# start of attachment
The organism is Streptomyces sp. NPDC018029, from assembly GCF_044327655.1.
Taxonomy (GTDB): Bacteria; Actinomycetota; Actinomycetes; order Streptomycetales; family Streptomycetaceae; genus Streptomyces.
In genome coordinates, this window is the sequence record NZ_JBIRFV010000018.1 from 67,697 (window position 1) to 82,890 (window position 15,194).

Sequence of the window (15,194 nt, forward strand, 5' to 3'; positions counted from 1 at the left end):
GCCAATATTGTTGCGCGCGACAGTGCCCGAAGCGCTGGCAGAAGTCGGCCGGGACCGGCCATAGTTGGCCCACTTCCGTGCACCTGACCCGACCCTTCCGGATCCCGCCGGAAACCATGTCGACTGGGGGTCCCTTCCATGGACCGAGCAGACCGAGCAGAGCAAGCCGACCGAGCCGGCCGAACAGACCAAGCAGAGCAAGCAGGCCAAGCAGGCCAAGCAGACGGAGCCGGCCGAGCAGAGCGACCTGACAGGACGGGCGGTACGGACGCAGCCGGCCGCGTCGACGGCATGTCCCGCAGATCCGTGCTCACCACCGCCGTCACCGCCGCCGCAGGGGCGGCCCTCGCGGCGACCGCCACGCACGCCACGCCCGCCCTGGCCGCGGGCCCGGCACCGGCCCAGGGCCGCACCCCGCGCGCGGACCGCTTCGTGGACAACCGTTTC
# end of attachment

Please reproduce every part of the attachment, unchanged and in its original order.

The organism is Streptomyces sp. NPDC018029, from assembly GCF_044327655.1.
Taxonomy (GTDB): Bacteria; Actinomycetota; Actinomycetes; order Streptomycetales; family Streptomycetaceae; genus Streptomyces.
In genome coordinates, this window is the sequence record NZ_JBIRFV010000018.1 from 67,697 (window position 1) to 82,890 (window position 15,194).

Sequence of the window (15,194 nt, forward strand, 5' to 3'; positions counted from 1 at the left end):
GCCAATATTGTTGCGCGCGACAGTGCCCGAAGCGCTGGCAGAAGTCGGCCGGGACCGGCCATAGTTGGCCCACTTCCGTGCACCTGACCCGACCCTTCCGGATCCCGCCGGAAACCATGTCGACTGGGGGTCCCTTCCATGGACCGAGCAGACCGAGCAGAGCAAGCCGACCGAGCCGGCCGAACAGACCAAGCAGAGCAAGCAGGCCAAGCAGGCCAAGCAGACGGAGCCGGCCGAGCAGAGCGACCTGACAGGACGGGCGGTACGGACGCAGCCGGCCGCGTCGACGGCATGTCCCGCAGATCCGTGCTCACCACCGCCGTCACCGCCGCCGCAGGGGCGGCCCTCGCGGCGACCGCCACGCACGCCACGCCCGCCCTGGCCGCGGGCCCGGCACCGGCCCAGGGCCGCACCCCGCGCGCGGACCGCTTCGTGGACAACCGTTTC